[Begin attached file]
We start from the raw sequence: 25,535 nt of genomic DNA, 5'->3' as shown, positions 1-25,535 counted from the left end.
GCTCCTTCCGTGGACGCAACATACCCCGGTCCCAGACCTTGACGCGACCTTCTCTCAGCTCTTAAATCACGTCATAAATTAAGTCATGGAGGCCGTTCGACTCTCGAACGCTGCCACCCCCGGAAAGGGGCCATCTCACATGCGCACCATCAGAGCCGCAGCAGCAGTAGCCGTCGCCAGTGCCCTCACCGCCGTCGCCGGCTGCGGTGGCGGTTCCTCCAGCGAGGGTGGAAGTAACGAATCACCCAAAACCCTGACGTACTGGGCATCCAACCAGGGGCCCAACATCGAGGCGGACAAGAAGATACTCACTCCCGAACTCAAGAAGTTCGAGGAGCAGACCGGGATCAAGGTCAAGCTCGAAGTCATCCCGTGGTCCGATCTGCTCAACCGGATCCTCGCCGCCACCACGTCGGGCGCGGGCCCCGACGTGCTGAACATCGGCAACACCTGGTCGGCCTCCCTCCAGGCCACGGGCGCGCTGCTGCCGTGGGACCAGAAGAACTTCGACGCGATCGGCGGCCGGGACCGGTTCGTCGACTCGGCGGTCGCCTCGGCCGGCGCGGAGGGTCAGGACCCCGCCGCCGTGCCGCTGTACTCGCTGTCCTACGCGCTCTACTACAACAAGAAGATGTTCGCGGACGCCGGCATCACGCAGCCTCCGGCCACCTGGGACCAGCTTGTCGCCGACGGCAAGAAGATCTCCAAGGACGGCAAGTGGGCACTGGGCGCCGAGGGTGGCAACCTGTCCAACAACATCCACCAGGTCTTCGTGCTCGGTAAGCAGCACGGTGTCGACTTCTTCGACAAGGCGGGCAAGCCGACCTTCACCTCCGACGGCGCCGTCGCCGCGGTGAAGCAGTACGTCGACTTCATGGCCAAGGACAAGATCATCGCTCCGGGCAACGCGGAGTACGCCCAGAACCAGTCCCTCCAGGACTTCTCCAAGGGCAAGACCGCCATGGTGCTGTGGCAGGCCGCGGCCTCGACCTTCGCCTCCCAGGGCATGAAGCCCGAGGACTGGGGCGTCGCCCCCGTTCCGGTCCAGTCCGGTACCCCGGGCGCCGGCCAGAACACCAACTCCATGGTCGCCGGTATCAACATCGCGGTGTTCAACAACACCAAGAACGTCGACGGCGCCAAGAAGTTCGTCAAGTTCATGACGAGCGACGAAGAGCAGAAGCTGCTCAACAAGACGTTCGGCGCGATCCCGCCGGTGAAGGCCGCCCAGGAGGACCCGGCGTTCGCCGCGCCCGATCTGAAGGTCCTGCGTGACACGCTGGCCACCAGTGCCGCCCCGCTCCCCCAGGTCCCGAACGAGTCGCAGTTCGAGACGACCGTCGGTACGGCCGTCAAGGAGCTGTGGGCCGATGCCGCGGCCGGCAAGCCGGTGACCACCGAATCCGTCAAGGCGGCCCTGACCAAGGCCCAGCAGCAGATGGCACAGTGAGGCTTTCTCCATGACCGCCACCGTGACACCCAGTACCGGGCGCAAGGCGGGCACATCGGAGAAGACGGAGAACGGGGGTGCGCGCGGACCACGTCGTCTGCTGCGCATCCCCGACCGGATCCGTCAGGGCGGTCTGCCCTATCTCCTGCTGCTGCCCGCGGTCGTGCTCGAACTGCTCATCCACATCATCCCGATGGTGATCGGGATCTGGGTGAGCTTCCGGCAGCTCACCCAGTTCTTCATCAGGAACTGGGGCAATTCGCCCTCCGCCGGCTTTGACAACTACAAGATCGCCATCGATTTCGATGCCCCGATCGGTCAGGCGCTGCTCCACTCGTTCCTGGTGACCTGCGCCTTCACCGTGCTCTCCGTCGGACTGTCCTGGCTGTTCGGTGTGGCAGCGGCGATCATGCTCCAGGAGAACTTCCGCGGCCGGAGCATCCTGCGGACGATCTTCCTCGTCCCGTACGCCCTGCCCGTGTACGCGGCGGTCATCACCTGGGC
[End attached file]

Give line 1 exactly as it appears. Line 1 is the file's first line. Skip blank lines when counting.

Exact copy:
We start from the raw sequence: 25,535 nt of genomic DNA, 5'->3' as shown, positions 1-25,535 counted from the left end.